Ertach Kernow - Tamar Valley medieval jewel
The Tamar Valley Area of Outstanding Natural Beauty (AONB) lies on the border of Cornwall and Devon. Primarily the River Tamar but also the rivers Lynher and Tavy form an important part of the landscape and help define this area which as well as being designated an AONB but also an important part of the Cornwall and West Devon Mining Landscape World Heritage Site. The Tamara Landscape Partnership Scheme was officially launched in May 2021, a five-year project that involves 10 sub-projects aimed at four sectors People and Communities, Heritage, Access and Sustainable Tourism and Farming and Land Management. The recent opening of the new 87-mile walking route that stretches between the South and North coast, roughly following the River Tamar, will open up many opportunities to explore and learn about this area of Cornwall and just beyond the border into Devon.
The border of Cornwall was set on the east side of the River Tamar by King Æthalstan in 936 and over the centuries, to the present day, Cornish folk have stubbornly ensured that this national border remains intact between Cornwall and England. The recent attempts to have a cross border parliamentary constituency and other joint concepts named ‘Devonwall’ have for the moment been seen off. The new Tamara Landscape Partnership Scheme shares and benefits both sides of the border, just as there has been family movement back and forth across the border area since time immemorial. The 87-mile route adds to the existing coastal path around the long Cornish coast making it possible to circumnavigate the whole of Cornwall.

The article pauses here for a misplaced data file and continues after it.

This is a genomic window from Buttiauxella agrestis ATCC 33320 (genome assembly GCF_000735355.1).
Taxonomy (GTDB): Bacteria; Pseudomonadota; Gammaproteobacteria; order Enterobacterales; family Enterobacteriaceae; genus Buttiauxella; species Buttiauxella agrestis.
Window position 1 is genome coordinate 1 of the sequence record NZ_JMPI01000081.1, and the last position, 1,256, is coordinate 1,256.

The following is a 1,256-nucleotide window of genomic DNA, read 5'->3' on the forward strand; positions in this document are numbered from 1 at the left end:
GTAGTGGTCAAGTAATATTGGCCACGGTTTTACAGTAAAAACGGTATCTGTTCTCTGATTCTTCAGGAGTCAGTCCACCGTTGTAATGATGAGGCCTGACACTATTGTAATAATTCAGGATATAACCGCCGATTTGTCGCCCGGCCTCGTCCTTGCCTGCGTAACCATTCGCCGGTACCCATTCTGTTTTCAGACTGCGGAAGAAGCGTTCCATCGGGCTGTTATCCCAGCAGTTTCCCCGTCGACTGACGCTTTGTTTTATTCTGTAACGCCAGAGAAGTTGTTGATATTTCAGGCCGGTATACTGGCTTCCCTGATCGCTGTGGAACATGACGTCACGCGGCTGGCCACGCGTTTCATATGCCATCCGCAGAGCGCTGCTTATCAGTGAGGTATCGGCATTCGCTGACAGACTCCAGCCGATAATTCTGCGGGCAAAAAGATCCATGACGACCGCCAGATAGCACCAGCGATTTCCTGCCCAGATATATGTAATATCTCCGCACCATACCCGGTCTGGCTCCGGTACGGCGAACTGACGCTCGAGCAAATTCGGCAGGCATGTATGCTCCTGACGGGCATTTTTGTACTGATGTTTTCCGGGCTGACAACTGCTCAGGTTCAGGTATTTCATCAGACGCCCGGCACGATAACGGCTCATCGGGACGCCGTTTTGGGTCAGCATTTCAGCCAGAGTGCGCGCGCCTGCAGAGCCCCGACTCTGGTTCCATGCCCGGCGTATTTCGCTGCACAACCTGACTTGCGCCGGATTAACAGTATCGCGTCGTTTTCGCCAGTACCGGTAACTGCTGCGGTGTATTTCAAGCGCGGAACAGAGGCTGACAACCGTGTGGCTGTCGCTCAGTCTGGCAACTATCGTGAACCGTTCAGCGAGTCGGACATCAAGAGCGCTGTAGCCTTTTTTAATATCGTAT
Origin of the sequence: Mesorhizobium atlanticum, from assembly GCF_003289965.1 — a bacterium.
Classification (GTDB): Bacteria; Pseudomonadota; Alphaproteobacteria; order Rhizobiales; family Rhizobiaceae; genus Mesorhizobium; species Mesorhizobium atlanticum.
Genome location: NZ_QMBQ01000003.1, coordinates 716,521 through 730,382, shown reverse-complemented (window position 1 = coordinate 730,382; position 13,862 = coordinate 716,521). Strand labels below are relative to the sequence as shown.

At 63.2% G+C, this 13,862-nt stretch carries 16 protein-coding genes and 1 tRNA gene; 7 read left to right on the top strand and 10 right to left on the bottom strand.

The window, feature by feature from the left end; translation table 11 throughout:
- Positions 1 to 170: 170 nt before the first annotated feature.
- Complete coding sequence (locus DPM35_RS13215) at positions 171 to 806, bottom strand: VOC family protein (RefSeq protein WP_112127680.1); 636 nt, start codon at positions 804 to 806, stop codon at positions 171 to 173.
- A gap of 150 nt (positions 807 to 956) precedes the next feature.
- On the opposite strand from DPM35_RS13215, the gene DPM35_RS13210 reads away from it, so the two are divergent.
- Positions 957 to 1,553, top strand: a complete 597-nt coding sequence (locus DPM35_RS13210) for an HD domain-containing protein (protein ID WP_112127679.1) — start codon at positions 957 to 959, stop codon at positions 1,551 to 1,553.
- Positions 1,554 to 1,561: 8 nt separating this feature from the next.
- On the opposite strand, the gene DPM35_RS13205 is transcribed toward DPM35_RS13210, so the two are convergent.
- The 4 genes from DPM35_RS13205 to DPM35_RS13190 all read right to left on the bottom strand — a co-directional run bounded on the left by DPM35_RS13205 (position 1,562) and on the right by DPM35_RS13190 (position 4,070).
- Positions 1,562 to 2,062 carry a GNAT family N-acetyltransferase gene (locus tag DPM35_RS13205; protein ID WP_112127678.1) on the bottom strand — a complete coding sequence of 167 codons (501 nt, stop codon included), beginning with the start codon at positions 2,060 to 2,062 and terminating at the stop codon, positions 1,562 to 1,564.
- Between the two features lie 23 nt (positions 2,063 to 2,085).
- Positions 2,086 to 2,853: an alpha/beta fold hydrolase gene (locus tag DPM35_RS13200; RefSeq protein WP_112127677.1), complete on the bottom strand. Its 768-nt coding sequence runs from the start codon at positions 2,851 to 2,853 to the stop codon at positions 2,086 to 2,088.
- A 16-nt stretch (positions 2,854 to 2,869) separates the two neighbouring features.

One of the jewels of the Tamar Valley on the Cornish side of the border is the National Trust estate at Cotehele which was given to the National Trust in 1947 by Kenelm the 6th Earl of Edgcumbe. The Manor of Cotehele came to the Edgcumbe family via the marriage of William Edgcumbe to an heiress Hilaria de Cotehele in 1353, with some of the buildings from that time still surviving. Built around a courtyard the chapel was complete by 1411 when it was first consecrated and the remaining buildings by the mid-15th century. The Edgcumbe family survived the Wars of the Roses, Richard Edgcumbe siding with Henry Tudor against Richard III. Richard’s son Piers married the heiress, Joan Durnsford, who brought the land at Mount Edgcumbe into the family. Piers chief legacy at Cothele was remodelling of the great hall by widening it and moving the south wall further into the courtyard, this was completed before 1520. There is a wonderful range of weapons to be seen in the Great Hall including swords, shields, halberds, axes and early guns.